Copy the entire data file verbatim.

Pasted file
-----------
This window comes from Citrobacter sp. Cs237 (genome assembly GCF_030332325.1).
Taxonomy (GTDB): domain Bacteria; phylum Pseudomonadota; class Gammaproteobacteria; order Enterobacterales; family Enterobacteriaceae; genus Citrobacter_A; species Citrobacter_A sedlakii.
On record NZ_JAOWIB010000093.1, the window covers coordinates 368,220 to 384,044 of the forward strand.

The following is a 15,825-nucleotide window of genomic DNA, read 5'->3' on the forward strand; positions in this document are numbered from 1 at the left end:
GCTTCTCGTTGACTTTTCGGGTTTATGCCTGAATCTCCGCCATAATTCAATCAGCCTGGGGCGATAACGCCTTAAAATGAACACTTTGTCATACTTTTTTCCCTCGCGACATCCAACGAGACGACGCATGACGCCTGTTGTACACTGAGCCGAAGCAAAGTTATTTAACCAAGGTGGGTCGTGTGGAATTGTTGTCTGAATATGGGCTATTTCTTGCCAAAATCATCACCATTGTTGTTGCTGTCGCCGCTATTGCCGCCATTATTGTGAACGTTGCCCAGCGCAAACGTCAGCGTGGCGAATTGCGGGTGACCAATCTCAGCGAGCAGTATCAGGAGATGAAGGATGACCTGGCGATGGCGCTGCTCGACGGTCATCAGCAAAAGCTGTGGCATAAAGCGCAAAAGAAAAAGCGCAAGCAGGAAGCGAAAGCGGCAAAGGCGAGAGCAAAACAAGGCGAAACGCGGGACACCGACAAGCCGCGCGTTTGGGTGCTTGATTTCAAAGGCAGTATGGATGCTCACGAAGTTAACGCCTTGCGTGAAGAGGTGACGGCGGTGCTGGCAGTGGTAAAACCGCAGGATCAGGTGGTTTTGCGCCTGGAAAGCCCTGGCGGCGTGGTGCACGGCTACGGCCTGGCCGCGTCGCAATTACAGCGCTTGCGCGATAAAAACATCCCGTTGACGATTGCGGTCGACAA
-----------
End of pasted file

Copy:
This window comes from Citrobacter sp. Cs237 (genome assembly GCF_030332325.1).
Taxonomy (GTDB): domain Bacteria; phylum Pseudomonadota; class Gammaproteobacteria; order Enterobacterales; family Enterobacteriaceae; genus Citrobacter_A; species Citrobacter_A sedlakii.
On record NZ_JAOWIB010000093.1, the window covers coordinates 368,220 to 384,044 of the forward strand.

The following is a 15,825-nucleotide window of genomic DNA, read 5'->3' on the forward strand; positions in this document are numbered from 1 at the left end:
GCTTCTCGTTGACTTTTCGGGTTTATGCCTGAATCTCCGCCATAATTCAATCAGCCTGGGGCGATAACGCCTTAAAATGAACACTTTGTCATACTTTTTTCCCTCGCGACATCCAACGAGACGACGCATGACGCCTGTTGTACACTGAGCCGAAGCAAAGTTATTTAACCAAGGTGGGTCGTGTGGAATTGTTGTCTGAATATGGGCTATTTCTTGCCAAAATCATCACCATTGTTGTTGCTGTCGCCGCTATTGCCGCCATTATTGTGAACGTTGCCCAGCGCAAACGTCAGCGTGGCGAATTGCGGGTGACCAATCTCAGCGAGCAGTATCAGGAGATGAAGGATGACCTGGCGATGGCGCTGCTCGACGGTCATCAGCAAAAGCTGTGGCATAAAGCGCAAAAGAAAAAGCGCAAGCAGGAAGCGAAAGCGGCAAAGGCGAGAGCAAAACAAGGCGAAACGCGGGACACCGACAAGCCGCGCGTTTGGGTGCTTGATTTCAAAGGCAGTATGGATGCTCACGAAGTTAACGCCTTGCGTGAAGAGGTGACGGCGGTGCTGGCAGTGGTAAAACCGCAGGATCAGGTGGTTTTGCGCCTGGAAAGCCCTGGCGGCGTGGTGCACGGCTACGGCCTGGCCGCGTCGCAATTACAGCGCTTGCGCGATAAAAACATCCCGTTGACGATTGCGGTCGACAA